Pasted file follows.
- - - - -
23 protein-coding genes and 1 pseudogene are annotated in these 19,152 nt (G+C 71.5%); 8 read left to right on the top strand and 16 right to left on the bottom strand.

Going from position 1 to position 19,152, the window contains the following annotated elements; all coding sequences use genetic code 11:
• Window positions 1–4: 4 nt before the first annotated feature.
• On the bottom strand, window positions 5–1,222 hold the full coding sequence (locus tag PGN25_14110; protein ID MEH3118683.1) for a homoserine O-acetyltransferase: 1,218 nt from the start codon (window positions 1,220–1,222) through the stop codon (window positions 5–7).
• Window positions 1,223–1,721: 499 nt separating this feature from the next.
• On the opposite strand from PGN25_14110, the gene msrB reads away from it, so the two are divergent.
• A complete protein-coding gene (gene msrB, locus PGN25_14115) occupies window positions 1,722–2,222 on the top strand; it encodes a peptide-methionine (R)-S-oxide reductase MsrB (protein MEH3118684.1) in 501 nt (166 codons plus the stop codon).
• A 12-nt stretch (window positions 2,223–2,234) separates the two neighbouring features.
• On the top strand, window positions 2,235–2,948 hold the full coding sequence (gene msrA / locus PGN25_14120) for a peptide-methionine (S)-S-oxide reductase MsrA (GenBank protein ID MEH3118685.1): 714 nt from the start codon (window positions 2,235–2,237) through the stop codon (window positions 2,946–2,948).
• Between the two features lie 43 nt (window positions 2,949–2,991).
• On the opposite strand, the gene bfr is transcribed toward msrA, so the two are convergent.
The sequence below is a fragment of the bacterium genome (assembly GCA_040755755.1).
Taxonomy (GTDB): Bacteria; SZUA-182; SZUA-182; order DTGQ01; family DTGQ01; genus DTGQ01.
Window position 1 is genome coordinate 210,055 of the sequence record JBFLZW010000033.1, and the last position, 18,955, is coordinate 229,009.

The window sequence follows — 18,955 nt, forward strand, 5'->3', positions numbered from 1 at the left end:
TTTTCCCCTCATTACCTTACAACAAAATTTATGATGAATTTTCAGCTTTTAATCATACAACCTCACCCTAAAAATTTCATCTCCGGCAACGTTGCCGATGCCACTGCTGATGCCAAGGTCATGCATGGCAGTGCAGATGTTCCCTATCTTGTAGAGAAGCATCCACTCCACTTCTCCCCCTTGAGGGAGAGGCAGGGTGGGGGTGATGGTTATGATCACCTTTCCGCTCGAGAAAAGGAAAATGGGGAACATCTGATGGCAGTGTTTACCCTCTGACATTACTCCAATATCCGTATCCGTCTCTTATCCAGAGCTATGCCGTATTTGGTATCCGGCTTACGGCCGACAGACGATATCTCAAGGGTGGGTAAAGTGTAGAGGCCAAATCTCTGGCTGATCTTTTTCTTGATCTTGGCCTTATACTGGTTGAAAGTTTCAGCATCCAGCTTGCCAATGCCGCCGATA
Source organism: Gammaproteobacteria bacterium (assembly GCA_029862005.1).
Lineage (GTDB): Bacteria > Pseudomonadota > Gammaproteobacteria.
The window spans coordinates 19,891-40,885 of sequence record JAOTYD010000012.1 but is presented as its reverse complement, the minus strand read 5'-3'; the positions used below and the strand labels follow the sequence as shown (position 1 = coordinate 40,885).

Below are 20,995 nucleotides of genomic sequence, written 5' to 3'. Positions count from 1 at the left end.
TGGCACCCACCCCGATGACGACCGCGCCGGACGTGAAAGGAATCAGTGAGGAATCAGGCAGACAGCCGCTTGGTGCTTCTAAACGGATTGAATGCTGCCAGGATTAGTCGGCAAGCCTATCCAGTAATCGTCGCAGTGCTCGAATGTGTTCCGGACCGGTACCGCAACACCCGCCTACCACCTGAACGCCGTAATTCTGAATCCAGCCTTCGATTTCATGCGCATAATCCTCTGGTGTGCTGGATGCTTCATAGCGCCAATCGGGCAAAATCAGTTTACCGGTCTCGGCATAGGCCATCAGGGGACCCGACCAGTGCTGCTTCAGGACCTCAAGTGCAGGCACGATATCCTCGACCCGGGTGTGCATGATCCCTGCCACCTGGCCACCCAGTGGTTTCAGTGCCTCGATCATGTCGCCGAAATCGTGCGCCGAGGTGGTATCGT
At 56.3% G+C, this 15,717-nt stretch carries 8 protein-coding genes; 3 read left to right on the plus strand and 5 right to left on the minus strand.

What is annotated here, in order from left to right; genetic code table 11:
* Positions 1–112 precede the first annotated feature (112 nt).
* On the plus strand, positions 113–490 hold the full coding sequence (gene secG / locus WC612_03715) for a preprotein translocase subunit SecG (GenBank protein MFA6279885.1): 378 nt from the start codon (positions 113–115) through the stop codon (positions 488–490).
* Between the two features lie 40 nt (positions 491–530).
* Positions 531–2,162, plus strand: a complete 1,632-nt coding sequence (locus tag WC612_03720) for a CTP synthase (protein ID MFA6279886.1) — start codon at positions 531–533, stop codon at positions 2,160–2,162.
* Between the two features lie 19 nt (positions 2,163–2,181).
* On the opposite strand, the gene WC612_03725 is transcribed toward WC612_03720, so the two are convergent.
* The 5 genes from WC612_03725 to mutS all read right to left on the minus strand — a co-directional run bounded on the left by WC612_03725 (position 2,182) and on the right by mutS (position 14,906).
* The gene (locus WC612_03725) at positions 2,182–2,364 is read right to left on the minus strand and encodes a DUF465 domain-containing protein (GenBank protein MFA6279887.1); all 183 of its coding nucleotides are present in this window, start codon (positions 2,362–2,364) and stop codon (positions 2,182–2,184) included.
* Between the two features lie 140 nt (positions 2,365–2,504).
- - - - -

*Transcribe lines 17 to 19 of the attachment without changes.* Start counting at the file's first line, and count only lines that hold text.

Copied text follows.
Source organism: Gammaproteobacteria bacterium (assembly GCA_029862005.1).
Lineage (GTDB): Bacteria > Pseudomonadota > Gammaproteobacteria.
The window spans coordinates 19,891-40,885 of sequence record JAOTYD010000012.1 but is presented as its reverse complement, the minus strand read 5'-3'; the positions used below and the strand labels follow the sequence as shown (position 1 = coordinate 40,885).